Rob Neyer linked to an article today where a fellow cited what he considered the best in-stadium giveaway ever. Seeing that made me think about one of the few possessions of mine that I still retain (and use) from my youth.
Back in 1987, a buddy of mine and I would frequent a used book store. This book store was pretty amazing but had one big problem. It's paperback fiction section, which was vast, was in no order whatsoever. We went to the owner and told him we would alphabetize it for him in exchange for store credit. It took an entire weekend but we did it. One of the books I acquired with my credit was my second baseball book: Bill James Presents the Great American Baseball Stat Book.
Everyone knows who Bill James is now but back then, his Abstracts had just recently begun being published by Ballantine. This Stat Book was put out by an organization called Project Scoresheet. They, in an effort to break the monopoly the Elias Sports Bureau had on baseball statistics, had developed a network of volunteer scorers to score ballgames, accumulate the data, and release it in this book. I thought this was cool and joined the Project.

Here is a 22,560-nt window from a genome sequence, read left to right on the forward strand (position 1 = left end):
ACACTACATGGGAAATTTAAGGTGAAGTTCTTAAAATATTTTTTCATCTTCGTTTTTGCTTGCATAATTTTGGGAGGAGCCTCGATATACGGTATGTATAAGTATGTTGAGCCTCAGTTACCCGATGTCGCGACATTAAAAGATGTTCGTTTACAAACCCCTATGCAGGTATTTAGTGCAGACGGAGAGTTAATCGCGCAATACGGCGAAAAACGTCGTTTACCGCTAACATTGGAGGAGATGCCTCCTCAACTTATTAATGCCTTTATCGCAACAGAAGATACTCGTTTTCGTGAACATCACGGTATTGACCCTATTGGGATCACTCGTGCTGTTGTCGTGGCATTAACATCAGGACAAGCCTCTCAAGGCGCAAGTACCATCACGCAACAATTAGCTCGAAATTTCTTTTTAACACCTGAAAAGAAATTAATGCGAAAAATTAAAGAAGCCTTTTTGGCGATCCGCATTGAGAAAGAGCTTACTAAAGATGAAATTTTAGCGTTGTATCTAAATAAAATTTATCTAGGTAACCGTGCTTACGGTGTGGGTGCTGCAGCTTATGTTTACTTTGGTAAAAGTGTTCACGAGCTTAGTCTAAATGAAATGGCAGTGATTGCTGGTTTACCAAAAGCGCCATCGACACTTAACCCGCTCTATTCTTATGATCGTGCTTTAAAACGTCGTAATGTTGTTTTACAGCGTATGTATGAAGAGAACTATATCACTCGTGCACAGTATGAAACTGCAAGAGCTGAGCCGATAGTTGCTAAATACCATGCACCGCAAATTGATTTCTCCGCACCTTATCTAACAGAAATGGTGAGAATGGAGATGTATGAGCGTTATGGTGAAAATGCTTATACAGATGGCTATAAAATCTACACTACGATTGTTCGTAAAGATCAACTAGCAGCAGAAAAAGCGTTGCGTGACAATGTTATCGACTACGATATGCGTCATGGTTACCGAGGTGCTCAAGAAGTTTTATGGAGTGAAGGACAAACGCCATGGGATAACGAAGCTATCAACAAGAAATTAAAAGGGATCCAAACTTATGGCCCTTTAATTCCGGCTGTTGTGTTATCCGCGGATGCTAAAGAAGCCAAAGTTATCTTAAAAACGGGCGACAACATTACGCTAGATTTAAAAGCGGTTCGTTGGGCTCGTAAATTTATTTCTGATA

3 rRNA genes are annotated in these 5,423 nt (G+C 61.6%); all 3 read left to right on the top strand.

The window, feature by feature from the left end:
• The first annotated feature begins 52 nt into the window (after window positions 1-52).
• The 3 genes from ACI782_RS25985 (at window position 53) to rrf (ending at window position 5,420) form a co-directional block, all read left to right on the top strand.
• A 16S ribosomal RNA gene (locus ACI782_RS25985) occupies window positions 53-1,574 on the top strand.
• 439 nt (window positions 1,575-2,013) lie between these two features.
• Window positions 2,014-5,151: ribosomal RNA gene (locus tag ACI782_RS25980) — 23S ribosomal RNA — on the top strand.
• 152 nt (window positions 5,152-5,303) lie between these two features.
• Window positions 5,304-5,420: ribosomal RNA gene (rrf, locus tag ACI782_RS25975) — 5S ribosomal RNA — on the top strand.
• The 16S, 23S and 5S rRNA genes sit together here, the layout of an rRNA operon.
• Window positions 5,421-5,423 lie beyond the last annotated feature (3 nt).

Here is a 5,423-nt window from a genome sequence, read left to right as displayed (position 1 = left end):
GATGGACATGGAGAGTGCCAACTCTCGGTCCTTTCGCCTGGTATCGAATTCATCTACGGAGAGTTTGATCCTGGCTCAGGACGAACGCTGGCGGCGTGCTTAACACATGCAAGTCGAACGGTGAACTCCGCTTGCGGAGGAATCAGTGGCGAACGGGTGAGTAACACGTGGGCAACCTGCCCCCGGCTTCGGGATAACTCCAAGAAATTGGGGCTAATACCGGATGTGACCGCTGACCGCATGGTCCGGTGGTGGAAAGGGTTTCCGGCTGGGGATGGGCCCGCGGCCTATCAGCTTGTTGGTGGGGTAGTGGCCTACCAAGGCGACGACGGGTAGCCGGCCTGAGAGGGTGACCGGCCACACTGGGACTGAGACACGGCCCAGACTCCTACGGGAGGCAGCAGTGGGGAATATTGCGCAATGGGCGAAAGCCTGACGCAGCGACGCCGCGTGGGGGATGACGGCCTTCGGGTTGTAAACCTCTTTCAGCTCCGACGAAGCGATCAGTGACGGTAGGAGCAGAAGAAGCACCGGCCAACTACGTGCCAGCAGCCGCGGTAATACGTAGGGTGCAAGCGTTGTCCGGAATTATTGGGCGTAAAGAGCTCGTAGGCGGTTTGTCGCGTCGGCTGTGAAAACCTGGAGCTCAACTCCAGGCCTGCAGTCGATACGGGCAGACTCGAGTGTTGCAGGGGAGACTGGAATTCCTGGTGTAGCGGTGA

The following summer, a handful of scorers from the Philadelphia area got together for a baseball game. We knew one another from newsletters and phone calls but had not met in person (at least I had not met them). One of the fellows, Pete DeCoursey, was an extremely nice fellow, one of the nicest people I've ever known, really. He was also a sight to behold. As you can see from his Wikipedia page, Pete has a look all his own. In addition, he is about 9 feet, 13 inches tall. So we're at this game scoring it, having fun, and Pete has to go. He gives me his clipboard and tells me to keep it. Here it is:
I still use it to this day. This evening, as a matter of fact, I was writing belated holiday cards on it. It has been to classes, ballgames, stream evaluations, meetings. I have gotten a lot of use out of it.
In addition, the clipboard protected me. I was scoring a baseball game in college from the dugout. A batter lined a ball into the dugout and I got the clipboard up in time to protect me. You can see the crack in the photo where the ball hit.
Being as Pete gave it to me in-stadium, I'll consider it my best in-stadium giveaway ever. Thanks, Pete.